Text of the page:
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Guenther Steiner

Steiner disagrees with penalties for qualifying crashes

After Charles Leclerc crashed while leading during Monaco qualifying, preventing others from challenging his pole lap, there was talk of taking away drivers' fastest times if they crash and disrupt the session. Haas team principal Guenther Steiner has given his take on the issues.

Haas team boss Guenther Steiner has said that he is not "a big fan" of proposals to penalise drivers who crash and disrupt qualifying sessions by deleting their fastest lap time.

Charles Leclerc crashed on his last out lap in Q3 at Monaco having already set the fastest lap of the session for pole, red flagging the session and preventing Max Verstappen and others behind him from attacking that time.

After the race, there had been suggestions that, as Leclerc's crash had hindered the opportunities for other drivers, he should have faced a penalty, but Steiner said that as it clearly wasn't intentional there was no need to look into further sanctions.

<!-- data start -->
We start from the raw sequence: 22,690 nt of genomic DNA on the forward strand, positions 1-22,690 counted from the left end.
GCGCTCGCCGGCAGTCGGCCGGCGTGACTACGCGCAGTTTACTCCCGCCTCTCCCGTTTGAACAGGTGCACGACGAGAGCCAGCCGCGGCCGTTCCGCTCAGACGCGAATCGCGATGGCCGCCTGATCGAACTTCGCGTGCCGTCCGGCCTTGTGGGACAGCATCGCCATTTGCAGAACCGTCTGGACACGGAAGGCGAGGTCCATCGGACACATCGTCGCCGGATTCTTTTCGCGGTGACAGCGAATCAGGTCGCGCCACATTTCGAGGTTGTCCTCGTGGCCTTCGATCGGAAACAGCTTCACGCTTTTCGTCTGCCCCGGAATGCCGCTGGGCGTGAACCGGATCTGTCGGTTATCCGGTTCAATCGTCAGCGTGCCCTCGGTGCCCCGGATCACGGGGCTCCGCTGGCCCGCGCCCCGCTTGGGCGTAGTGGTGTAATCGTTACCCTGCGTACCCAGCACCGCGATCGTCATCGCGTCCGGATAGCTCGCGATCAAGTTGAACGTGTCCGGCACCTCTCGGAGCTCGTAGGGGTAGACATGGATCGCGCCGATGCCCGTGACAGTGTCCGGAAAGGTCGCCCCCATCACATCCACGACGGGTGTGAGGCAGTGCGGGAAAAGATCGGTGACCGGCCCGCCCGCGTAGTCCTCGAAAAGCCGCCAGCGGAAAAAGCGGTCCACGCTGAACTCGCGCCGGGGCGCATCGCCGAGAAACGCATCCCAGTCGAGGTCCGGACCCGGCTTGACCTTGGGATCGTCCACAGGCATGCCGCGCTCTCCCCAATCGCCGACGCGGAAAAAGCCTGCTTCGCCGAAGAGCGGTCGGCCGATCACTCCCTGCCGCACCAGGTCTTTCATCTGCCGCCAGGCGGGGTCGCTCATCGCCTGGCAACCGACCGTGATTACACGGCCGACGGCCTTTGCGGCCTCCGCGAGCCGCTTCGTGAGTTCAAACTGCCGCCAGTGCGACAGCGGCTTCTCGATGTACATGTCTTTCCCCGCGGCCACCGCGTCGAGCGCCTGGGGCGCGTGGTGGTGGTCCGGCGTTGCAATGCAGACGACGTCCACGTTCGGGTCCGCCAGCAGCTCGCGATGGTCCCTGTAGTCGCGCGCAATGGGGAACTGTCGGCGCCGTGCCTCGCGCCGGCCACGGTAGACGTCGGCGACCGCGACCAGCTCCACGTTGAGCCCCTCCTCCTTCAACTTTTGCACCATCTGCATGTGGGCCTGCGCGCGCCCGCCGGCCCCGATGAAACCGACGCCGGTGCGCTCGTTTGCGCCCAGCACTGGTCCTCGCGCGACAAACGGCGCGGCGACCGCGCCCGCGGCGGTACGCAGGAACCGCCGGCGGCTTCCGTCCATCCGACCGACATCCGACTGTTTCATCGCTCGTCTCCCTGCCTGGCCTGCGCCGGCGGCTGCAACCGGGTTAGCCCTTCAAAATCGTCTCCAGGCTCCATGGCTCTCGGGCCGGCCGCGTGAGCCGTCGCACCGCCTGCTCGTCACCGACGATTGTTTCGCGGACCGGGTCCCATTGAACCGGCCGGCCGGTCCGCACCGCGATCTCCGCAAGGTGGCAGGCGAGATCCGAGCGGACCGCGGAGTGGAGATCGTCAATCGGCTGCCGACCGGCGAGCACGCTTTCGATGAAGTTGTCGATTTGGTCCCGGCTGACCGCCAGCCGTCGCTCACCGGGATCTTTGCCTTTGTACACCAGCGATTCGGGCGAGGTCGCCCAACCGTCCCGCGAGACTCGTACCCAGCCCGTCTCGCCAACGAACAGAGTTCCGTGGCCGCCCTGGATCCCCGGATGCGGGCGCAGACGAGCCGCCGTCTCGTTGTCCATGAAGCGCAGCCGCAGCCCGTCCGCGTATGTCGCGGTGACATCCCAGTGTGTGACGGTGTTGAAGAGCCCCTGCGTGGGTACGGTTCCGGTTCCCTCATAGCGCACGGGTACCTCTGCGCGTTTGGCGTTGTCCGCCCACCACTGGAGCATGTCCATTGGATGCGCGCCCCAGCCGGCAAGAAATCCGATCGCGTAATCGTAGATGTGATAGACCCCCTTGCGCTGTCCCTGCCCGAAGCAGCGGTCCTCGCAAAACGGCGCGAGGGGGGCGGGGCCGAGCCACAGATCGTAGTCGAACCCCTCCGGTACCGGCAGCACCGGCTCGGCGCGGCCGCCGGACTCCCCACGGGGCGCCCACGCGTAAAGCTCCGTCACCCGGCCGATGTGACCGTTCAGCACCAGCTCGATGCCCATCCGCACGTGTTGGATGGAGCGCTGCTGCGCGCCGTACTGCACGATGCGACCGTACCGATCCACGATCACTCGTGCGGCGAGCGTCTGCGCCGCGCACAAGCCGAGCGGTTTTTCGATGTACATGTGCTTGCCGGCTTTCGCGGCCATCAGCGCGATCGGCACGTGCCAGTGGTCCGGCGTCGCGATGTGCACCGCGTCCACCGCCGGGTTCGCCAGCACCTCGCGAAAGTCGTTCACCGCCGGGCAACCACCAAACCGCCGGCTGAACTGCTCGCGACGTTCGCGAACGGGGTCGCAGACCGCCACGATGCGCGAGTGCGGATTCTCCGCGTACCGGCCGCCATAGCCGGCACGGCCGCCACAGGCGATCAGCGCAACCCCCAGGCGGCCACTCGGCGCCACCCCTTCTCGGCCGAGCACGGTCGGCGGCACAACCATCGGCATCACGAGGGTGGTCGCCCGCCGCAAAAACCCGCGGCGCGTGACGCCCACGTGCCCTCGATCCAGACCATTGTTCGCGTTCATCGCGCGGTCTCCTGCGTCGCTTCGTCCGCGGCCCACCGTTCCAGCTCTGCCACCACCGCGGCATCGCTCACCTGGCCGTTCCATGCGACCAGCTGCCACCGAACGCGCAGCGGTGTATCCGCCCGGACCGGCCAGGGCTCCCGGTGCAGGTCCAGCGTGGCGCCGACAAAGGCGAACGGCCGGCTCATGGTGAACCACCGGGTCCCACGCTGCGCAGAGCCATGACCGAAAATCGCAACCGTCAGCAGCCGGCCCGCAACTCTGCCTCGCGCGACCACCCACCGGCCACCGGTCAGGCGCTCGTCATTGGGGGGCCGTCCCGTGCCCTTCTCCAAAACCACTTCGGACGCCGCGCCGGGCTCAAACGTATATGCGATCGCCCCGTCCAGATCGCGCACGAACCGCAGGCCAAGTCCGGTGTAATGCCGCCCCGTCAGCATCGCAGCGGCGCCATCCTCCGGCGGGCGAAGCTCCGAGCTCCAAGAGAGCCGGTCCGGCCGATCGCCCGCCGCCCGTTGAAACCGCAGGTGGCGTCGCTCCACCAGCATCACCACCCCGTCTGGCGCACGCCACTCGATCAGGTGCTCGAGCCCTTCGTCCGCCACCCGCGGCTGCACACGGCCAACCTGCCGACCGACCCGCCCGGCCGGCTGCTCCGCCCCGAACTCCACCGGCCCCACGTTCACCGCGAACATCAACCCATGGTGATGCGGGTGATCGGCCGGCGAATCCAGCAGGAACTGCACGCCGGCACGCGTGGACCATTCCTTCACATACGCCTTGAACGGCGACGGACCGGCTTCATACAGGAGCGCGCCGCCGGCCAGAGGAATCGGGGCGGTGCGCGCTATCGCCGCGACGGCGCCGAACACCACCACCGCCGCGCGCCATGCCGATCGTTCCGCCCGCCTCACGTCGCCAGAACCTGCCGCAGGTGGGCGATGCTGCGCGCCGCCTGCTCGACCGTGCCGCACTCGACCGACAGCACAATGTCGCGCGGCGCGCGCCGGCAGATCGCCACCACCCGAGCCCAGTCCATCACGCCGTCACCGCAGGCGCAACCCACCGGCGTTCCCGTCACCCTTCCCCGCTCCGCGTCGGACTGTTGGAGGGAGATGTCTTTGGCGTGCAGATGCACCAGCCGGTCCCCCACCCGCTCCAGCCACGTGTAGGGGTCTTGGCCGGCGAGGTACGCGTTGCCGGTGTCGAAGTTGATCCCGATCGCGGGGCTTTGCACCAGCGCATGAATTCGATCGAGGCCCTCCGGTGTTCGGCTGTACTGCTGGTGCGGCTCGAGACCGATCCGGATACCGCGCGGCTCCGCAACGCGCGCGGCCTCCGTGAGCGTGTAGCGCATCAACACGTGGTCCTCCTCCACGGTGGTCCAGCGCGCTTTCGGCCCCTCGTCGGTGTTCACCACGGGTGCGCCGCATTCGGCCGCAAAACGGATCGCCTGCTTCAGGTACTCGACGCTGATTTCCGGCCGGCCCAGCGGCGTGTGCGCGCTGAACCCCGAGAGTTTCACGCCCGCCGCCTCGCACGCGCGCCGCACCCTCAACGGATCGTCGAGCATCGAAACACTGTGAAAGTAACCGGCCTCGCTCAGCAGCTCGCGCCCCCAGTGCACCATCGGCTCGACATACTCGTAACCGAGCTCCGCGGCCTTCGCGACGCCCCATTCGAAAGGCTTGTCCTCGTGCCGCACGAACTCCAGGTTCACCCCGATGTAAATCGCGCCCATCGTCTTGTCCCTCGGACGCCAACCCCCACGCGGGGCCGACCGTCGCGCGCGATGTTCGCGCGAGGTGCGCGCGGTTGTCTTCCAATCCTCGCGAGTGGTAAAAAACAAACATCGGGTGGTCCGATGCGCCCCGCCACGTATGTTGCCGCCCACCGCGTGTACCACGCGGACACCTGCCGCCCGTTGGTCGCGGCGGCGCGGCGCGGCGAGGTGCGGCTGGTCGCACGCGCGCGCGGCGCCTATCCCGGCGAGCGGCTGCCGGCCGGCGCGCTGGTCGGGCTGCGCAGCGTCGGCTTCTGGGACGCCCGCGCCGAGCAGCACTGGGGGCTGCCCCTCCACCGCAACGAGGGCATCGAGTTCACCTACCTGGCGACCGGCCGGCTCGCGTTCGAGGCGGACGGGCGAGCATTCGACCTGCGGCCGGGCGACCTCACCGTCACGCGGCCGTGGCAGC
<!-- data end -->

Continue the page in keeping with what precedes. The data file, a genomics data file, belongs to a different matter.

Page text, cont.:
"I wouldn’t be a big fan of that one if it was to be implemented. It obviously came up because Charles Leclerc hit the wall pretty hard on his last run in qualifying, but obviously it was not intentional," Steiner said in a statement ahead of the Azerbaijan Grand Prix.

"If it had been, the FIA would have seen that, it’s very easy to see that on the data if somebody’s done something intentionally. I don’t think there’s a need to start this discussion. What if instead of a red flag there was only a yellow flag and some people slow down and not some others – do we still cancel the lap of the guy who brought the yellow out?

"It’s worked for a long time as is, and it’s happened once, especially in Monaco where it’s very easy to crash by the way, I don’t think it’s a problem we need to fix at the moment.

"It’s part of the risk you take though if you go out late in qualifying. If people had gone out earlier maybe it wouldn’t have happened. I think if somebody does something on purpose there should be consequences, but this wasn’t the case in Monaco.”

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